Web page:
Authored by Dr. Zhan Hao (email@example.com), Zhang Xin (firstname.lastname@example.org), and Hong Yanjun (email@example.com) at AnJie Law Firm
The PRC Insurance Law is being amended again to offer the market more flexibility while tightening supervision. The key changes include greater coverage, consumer protection, funding opportunities and corporate governance.
While far less exploited than other financial sectors in China, the insurance business is growing rapidly – with a capital of Rmb11 trillion ($1.73 trillion) now – in an ever-changing regulatory environment.
To meet the increasing requirements of the industry, the China Insurance Regulatory Commission (CIRC) has decided to adopt the approach of opening up access but strengthening control. In early 2015, the PRC Insurance Law abolished the qualification requirements for insurance agency practitioners, as well as the administrative approval process entirely – a significant change. Further amendments, however, are still needed.
On October 14 2015, the Legislative Affairs Office of the State Council published the Decision on Amending the <PRC Insurance Law> (Draft for Comments) (Draft), which contained 24 new articles, deleted one article and revised 54 articles in total. This left nine chapters with 208 articles. The CIRC began working on this in 2014, six years after the last large-scale revision of the Insurance Law. The Draft focuses on regulating the business scope of insurance companies and the use of insurance assets and introduces a new regulatory system for insurance overall. It does not address insurance contracts; the Supreme People’s Court will publish judicial interpretation instead.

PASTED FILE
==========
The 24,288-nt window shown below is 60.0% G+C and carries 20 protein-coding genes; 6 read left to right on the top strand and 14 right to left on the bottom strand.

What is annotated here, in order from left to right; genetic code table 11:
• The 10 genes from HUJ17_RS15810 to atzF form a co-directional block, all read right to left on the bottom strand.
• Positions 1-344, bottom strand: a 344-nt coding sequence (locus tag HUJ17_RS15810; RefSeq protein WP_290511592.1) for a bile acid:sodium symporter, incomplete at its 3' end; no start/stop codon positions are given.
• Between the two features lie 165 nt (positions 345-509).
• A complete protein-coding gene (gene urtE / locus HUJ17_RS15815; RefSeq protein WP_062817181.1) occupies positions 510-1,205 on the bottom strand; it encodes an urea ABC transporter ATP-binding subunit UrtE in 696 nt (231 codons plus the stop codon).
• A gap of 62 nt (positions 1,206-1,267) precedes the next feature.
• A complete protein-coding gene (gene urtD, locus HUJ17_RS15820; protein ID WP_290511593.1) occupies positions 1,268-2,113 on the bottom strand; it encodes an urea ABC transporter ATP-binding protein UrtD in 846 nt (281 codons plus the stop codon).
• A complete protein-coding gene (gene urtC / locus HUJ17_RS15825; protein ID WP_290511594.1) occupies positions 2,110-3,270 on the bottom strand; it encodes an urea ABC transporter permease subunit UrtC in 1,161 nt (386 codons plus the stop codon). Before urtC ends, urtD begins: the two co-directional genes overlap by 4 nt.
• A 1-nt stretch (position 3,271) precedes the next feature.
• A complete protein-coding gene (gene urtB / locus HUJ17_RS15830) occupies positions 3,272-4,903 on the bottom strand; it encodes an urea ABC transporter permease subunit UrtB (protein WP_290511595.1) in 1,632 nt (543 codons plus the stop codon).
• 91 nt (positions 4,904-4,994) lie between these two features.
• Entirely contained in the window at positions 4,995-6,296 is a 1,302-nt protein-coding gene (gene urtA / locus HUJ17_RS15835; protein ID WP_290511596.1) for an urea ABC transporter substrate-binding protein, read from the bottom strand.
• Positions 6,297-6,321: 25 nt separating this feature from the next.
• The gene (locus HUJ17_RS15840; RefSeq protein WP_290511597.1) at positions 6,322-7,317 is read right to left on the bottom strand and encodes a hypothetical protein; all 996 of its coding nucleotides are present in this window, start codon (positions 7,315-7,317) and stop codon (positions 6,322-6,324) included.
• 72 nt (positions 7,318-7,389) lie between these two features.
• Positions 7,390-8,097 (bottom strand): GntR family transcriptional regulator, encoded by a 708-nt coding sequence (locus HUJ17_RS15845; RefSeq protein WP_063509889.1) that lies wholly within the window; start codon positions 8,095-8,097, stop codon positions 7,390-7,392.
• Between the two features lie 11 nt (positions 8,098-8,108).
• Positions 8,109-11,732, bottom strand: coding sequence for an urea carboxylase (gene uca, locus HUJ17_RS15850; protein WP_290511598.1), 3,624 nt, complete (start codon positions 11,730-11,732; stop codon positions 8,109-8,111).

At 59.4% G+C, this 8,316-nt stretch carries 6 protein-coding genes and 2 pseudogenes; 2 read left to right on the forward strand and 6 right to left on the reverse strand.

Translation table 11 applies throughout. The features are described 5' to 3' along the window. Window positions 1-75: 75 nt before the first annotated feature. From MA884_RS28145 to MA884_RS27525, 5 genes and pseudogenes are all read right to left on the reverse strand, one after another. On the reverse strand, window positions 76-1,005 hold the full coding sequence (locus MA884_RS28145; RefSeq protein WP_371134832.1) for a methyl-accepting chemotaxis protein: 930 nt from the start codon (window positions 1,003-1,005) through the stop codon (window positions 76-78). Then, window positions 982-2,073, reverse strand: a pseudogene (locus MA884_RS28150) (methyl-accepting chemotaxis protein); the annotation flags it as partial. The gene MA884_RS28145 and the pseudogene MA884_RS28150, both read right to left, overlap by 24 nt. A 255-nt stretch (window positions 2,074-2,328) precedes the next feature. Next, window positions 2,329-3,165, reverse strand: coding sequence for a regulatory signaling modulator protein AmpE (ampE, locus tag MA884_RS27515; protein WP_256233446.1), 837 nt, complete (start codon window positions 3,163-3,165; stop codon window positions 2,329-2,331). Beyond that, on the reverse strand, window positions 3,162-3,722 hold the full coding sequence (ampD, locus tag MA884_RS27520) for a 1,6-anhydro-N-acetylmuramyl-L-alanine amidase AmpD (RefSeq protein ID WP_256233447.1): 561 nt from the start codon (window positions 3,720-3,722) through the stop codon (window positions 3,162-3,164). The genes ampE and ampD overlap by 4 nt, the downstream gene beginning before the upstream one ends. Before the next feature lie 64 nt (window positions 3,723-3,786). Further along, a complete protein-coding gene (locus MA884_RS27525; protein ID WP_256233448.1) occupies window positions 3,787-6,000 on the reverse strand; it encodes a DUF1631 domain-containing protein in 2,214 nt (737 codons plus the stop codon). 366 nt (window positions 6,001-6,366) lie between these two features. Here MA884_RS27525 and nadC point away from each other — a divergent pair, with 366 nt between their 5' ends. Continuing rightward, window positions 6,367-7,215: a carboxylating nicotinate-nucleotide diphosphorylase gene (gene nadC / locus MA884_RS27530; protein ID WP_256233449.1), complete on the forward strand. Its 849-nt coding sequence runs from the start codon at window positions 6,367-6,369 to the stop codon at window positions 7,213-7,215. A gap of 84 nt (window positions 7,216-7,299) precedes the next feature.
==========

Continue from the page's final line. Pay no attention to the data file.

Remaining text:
The aim is to deregulate, promote innovation and exercise the full potential of the insurance market, as well as to provide a comprehensive regulatory mechanism and enforce stricter penalties for wrongdoing.
Expanded coverage and consumer protection
The Draft has included pensions, internet insurance, catastrophe insurance and insurance trading platforms in its coverage of the industry.